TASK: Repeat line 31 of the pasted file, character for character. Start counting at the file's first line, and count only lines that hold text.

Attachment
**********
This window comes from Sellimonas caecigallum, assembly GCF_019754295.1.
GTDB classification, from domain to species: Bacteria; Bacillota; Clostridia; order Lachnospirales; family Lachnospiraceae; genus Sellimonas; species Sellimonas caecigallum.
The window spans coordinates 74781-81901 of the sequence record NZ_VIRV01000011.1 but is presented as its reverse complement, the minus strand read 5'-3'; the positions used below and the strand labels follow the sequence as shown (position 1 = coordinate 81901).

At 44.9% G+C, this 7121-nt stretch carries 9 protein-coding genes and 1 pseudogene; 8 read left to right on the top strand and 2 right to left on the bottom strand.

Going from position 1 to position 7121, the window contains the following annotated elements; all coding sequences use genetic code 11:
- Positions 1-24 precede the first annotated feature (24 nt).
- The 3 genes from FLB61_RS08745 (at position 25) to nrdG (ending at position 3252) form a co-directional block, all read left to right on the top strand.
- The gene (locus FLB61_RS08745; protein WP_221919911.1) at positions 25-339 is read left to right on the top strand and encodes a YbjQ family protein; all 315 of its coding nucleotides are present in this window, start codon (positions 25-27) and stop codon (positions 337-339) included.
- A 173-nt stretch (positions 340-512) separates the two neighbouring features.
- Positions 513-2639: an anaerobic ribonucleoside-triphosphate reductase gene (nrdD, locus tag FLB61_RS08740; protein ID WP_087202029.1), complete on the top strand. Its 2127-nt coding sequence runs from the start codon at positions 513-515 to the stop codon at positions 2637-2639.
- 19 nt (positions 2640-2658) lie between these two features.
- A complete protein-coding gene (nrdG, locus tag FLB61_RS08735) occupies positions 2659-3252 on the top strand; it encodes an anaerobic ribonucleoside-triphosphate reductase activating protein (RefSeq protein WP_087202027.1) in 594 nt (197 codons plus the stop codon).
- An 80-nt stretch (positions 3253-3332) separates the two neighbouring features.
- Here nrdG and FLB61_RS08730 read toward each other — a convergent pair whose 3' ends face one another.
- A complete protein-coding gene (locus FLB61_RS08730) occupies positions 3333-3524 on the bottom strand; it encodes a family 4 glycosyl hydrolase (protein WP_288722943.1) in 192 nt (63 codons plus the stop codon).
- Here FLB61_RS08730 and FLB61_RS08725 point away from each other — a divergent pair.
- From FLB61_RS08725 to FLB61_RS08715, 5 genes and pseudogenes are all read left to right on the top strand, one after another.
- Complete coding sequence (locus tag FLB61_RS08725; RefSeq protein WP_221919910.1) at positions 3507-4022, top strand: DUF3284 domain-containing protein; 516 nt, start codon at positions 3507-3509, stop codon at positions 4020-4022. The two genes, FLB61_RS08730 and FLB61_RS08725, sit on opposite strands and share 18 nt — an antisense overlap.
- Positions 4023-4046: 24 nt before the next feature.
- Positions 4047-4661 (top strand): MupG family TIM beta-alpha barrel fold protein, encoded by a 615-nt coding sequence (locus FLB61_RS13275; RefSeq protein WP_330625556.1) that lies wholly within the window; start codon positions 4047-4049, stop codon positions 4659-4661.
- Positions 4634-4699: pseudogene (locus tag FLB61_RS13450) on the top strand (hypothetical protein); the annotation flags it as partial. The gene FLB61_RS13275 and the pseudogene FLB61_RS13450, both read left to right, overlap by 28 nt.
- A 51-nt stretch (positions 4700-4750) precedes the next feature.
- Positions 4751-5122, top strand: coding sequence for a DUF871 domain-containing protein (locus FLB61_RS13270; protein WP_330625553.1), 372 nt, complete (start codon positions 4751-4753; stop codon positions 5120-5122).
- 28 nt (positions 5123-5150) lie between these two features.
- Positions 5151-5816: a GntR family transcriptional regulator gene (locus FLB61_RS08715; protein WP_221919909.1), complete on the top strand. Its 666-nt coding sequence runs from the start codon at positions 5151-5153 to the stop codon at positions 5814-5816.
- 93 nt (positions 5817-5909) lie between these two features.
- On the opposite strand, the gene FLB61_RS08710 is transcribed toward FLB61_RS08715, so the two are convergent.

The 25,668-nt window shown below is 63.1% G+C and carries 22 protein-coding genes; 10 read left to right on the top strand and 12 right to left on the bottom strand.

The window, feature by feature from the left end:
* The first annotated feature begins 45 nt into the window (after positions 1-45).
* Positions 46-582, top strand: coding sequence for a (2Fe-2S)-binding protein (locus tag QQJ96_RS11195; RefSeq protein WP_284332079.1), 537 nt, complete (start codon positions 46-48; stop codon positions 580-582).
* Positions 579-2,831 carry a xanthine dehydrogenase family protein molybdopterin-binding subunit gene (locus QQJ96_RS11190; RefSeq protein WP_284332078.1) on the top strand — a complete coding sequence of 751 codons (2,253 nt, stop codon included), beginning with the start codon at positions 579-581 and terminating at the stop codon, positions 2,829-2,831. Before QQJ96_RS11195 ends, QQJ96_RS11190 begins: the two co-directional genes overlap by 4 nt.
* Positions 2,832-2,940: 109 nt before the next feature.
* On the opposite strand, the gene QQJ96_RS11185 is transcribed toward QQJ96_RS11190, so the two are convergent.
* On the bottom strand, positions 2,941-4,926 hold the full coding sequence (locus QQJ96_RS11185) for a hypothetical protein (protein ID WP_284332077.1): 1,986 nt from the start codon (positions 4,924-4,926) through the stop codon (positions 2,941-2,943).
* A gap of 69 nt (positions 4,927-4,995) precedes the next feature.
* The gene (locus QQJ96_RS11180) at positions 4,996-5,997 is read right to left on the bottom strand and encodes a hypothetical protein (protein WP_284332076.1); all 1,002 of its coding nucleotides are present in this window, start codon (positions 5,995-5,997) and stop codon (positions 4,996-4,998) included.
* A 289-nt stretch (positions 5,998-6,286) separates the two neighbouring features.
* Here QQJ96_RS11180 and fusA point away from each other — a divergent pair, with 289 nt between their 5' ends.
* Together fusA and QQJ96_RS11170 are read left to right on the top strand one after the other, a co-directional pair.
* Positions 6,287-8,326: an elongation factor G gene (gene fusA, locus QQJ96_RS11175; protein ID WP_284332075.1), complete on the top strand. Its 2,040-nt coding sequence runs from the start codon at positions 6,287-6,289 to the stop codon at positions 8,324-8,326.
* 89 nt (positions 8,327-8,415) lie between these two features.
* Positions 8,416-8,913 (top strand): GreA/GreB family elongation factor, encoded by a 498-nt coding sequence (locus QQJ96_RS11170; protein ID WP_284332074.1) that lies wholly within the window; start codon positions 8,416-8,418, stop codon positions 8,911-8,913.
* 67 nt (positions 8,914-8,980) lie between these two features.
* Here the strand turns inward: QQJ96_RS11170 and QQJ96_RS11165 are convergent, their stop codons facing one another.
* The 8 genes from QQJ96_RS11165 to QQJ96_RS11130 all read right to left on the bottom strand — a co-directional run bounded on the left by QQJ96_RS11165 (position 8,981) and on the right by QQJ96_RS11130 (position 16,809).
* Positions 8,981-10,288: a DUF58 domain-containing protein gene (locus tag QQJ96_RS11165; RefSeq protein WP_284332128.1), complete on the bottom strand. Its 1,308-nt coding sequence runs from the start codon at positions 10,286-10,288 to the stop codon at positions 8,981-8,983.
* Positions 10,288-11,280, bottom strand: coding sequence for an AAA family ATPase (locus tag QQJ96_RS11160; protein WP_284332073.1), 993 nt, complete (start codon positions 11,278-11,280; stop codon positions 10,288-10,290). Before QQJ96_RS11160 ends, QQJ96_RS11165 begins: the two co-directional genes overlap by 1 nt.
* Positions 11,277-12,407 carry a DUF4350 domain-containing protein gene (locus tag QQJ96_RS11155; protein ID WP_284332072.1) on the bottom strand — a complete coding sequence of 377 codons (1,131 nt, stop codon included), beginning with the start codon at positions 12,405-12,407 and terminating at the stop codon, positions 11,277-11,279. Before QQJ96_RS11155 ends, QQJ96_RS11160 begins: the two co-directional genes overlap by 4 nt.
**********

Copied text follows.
* Positions 46-582, top strand: coding sequence for a (2Fe-2S)-binding protein (locus tag QQJ96_RS11195; RefSeq protein WP_284332079.1), 537 nt, complete (start codon positions 46-48; stop codon positions 580-582).